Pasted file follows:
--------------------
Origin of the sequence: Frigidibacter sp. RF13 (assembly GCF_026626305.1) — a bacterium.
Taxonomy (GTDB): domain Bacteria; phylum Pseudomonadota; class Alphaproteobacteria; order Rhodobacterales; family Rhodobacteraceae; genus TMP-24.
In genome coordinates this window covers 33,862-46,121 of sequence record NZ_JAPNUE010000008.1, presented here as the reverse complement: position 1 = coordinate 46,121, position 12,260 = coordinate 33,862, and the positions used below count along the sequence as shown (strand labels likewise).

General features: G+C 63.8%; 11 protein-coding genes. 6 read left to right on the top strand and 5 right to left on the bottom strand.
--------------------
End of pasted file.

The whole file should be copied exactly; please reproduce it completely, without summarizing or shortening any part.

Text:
Origin of the sequence: Frigidibacter sp. RF13 (assembly GCF_026626305.1) — a bacterium.
Taxonomy (GTDB): domain Bacteria; phylum Pseudomonadota; class Alphaproteobacteria; order Rhodobacterales; family Rhodobacteraceae; genus TMP-24.
In genome coordinates this window covers 33,862-46,121 of sequence record NZ_JAPNUE010000008.1, presented here as the reverse complement: position 1 = coordinate 46,121, position 12,260 = coordinate 33,862, and the positions used below count along the sequence as shown (strand labels likewise).

General features: G+C 63.8%; 11 protein-coding genes. 6 read left to right on the top strand and 5 right to left on the bottom strand.